Nissensohn murder case languishes
After more than four years in the court system, the trial of alleged serial killer Joseph Nissensohn could be more than a year away, according to recent court filings.
The El Dorado County District Attorney’s Office charged Nissensohn with the 1989 murder of South Lake Tahoe 15-year-old Kathy Graves in January 2008. The 1981 killings of teenagers Tanya Jones and Tammy Jarshke in Monterey County were added to the criminal complaint in October of that year.
In November, attorneys Hayes Gable III and Peter Kmeto replaced Tom Wirtz and Mark Millard as defense counsel following a request from Nissensohn.
And in a status report last month, Gable and Kmeto detailed numerous items that need to be completed before the case is ready to go to trial.
Organizing more than 9,000 pages of discovery into a searchable database, locating witnesses flung far across the country and finding missing interviews will all take time, according to the report.
Gable and Kmeto also contend that a recently uncovered box of evidence regarding an investigation of key witness Cheryl Rose by Nissensohn’s defense in a Washington state case will also take an undetermined amount of time to analyze.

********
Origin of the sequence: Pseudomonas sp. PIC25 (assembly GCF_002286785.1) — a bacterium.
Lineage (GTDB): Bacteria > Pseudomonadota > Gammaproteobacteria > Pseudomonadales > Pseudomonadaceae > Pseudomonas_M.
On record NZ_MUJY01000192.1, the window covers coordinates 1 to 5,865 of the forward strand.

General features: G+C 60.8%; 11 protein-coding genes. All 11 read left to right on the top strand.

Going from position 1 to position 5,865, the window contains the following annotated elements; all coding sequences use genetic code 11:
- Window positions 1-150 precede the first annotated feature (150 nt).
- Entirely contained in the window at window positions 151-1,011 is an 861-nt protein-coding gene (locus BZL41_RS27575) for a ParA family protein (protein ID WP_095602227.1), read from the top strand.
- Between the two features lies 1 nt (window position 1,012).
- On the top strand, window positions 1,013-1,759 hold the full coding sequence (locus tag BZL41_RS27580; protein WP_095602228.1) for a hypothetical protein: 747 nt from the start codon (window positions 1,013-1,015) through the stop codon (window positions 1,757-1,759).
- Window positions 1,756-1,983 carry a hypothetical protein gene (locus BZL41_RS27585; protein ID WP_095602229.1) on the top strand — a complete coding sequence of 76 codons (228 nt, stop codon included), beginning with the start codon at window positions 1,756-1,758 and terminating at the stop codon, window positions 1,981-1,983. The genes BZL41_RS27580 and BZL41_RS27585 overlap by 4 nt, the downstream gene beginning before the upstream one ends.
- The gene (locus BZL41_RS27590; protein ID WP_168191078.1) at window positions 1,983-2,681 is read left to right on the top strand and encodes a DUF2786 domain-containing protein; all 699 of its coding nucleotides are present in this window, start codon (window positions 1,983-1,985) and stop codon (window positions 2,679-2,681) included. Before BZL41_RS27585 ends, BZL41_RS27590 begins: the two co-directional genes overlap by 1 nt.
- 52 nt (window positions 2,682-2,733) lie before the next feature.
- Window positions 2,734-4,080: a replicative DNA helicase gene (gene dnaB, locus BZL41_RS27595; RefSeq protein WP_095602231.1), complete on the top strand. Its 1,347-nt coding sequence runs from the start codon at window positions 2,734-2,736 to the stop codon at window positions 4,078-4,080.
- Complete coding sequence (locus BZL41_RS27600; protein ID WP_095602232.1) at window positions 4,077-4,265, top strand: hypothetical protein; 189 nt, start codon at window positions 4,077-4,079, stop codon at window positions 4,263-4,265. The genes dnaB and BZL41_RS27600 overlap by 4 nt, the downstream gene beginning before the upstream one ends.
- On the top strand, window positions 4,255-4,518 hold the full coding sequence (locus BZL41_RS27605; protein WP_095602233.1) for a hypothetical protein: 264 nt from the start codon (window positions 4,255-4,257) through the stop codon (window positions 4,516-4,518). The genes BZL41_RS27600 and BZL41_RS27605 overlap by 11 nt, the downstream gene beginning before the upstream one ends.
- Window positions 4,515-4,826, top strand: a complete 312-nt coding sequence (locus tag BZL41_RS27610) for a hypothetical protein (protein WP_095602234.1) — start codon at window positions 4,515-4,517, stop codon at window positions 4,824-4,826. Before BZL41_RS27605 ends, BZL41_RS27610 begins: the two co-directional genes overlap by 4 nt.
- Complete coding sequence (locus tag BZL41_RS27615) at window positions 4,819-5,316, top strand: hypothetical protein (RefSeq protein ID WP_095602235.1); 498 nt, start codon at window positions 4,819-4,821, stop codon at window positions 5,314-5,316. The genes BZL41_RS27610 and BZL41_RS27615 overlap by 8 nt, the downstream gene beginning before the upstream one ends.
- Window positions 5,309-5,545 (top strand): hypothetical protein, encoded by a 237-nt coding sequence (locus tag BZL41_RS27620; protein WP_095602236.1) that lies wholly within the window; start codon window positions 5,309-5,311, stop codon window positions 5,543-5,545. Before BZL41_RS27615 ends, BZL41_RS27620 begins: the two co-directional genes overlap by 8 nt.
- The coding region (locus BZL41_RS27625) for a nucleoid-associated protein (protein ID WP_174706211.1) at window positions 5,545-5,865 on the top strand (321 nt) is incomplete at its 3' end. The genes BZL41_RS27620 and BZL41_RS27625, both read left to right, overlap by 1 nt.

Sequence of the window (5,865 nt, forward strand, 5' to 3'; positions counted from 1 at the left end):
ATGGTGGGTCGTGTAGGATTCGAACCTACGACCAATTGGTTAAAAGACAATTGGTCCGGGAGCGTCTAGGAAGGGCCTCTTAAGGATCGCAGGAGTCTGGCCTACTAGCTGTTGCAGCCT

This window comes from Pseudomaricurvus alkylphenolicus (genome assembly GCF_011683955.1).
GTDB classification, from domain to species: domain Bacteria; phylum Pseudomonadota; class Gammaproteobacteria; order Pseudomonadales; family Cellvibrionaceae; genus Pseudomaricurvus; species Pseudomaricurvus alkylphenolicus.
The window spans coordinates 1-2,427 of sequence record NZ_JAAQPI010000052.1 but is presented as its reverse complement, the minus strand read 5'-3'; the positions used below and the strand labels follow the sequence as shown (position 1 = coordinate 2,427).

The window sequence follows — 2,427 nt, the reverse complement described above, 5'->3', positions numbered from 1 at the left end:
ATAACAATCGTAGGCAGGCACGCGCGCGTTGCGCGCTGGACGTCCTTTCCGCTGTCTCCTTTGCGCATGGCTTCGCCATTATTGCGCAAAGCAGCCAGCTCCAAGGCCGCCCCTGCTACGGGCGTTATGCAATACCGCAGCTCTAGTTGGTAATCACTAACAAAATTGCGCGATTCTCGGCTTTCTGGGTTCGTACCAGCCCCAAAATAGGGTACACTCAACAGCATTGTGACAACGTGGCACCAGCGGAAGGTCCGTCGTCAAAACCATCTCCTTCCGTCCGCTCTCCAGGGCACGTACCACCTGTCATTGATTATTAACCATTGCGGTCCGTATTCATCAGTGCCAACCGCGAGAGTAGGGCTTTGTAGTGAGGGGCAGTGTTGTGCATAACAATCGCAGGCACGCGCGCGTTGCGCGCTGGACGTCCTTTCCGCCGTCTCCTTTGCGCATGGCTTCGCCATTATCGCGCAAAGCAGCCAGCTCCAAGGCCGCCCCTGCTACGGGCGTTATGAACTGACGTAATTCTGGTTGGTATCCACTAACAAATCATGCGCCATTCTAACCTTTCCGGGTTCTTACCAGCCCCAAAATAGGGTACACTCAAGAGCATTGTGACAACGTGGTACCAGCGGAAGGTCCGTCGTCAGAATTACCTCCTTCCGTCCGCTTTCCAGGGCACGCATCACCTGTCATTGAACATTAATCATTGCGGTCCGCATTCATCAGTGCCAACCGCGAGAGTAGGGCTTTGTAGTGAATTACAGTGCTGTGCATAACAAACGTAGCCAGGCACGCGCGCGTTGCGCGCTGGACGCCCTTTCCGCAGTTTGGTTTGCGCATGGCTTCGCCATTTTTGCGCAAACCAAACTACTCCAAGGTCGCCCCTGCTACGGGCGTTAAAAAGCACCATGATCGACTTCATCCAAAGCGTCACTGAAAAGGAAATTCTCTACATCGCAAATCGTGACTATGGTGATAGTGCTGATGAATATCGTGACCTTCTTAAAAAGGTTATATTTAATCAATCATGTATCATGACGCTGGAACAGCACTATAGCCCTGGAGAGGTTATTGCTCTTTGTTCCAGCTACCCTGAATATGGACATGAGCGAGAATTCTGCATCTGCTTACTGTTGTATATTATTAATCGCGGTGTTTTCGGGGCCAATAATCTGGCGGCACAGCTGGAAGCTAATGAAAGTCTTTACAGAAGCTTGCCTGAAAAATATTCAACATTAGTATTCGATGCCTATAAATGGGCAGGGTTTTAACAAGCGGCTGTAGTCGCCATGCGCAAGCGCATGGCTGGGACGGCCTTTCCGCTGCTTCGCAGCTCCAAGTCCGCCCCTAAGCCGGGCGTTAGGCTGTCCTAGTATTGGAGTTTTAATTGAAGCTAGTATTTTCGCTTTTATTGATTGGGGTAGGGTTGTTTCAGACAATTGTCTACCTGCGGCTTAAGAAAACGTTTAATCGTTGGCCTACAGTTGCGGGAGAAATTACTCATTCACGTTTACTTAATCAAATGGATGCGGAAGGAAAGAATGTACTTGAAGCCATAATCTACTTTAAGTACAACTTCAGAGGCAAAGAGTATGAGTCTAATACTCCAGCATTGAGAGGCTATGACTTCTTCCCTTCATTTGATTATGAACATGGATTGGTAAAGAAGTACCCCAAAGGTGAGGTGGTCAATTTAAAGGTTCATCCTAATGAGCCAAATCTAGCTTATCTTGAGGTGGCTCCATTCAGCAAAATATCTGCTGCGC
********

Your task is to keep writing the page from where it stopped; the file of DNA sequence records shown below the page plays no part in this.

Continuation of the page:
Rose testified against Nissensohn, her former husband, in the 1989 stabbing of Sally Jo Tsaggaris. Nissensohn was convicted of 2nd degree murder in the killing of Tsaggaris in 1991.
The defense’s case file in the El Dorado and Monterey county slayings will not be completely organized until late 2013, according to the status report.
“Not only has the disorganization of the prior defense team hampered this attempt, but it also appears that the prosecution has either never acquired or never discovered a significant portion of the discovery,” the defense attorneys stated in the report.
El Dorado County Deputy District Attorney Dale Gomes expressed frustration with the pace of the case in response to the defense team’s most recent status report.
“We are beginning the seventh month (November, December, January, February, March, April and now May) of the Kmeto/Gable era of the Nissensohn defense, and based upon their first two status reports, we are farther away from a trial on this case then we have ever been before,” Gomes said in a May 2 filing.
The length of time requested for the organizational matters is “not acceptable,” Gomes said, suggesting a single attorney could have the case ready to go to trial in six months. He has asked El Dorado County Superior Court Judge Suzanne Kingsbury to schedule the trial within the next year.
A status hearing in the case is scheduled for Wednesday in South Lake Tahoe. Nissensohn is being held in El Dorado County Jail in Placerville without bail. He could face the death penalty if convicted.